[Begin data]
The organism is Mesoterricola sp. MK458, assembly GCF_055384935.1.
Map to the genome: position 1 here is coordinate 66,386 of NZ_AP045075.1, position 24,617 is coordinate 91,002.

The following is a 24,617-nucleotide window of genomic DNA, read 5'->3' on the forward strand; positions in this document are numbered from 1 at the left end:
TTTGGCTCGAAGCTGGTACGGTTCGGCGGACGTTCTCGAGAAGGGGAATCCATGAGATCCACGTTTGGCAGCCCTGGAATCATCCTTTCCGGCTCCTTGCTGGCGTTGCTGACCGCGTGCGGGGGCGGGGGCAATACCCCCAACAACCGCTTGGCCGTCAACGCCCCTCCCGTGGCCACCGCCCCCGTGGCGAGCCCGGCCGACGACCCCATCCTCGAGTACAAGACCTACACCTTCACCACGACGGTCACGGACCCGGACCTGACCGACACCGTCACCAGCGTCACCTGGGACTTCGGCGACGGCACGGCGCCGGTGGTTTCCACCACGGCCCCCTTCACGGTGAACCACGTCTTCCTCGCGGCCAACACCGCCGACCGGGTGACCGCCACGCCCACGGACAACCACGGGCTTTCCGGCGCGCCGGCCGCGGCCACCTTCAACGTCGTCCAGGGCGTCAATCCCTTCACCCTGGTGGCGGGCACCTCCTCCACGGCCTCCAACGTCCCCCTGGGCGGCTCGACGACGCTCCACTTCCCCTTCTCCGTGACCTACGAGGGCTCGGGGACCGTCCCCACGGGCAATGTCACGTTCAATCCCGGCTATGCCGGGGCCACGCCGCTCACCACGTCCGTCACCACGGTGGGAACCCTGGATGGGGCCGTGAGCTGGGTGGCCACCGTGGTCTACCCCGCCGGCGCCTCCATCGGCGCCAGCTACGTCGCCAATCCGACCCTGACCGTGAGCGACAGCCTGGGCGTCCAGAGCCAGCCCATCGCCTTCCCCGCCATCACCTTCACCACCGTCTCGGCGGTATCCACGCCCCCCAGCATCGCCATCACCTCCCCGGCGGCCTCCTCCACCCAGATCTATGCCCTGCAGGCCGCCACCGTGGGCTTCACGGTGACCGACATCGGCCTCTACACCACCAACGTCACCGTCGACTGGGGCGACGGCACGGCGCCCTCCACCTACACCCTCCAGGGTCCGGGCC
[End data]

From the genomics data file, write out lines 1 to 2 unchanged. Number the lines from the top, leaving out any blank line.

The organism is Mesoterricola sp. MK458, assembly GCF_055384935.1.
Map to the genome: position 1 here is coordinate 66,386 of NZ_AP045075.1, position 24,617 is coordinate 91,002.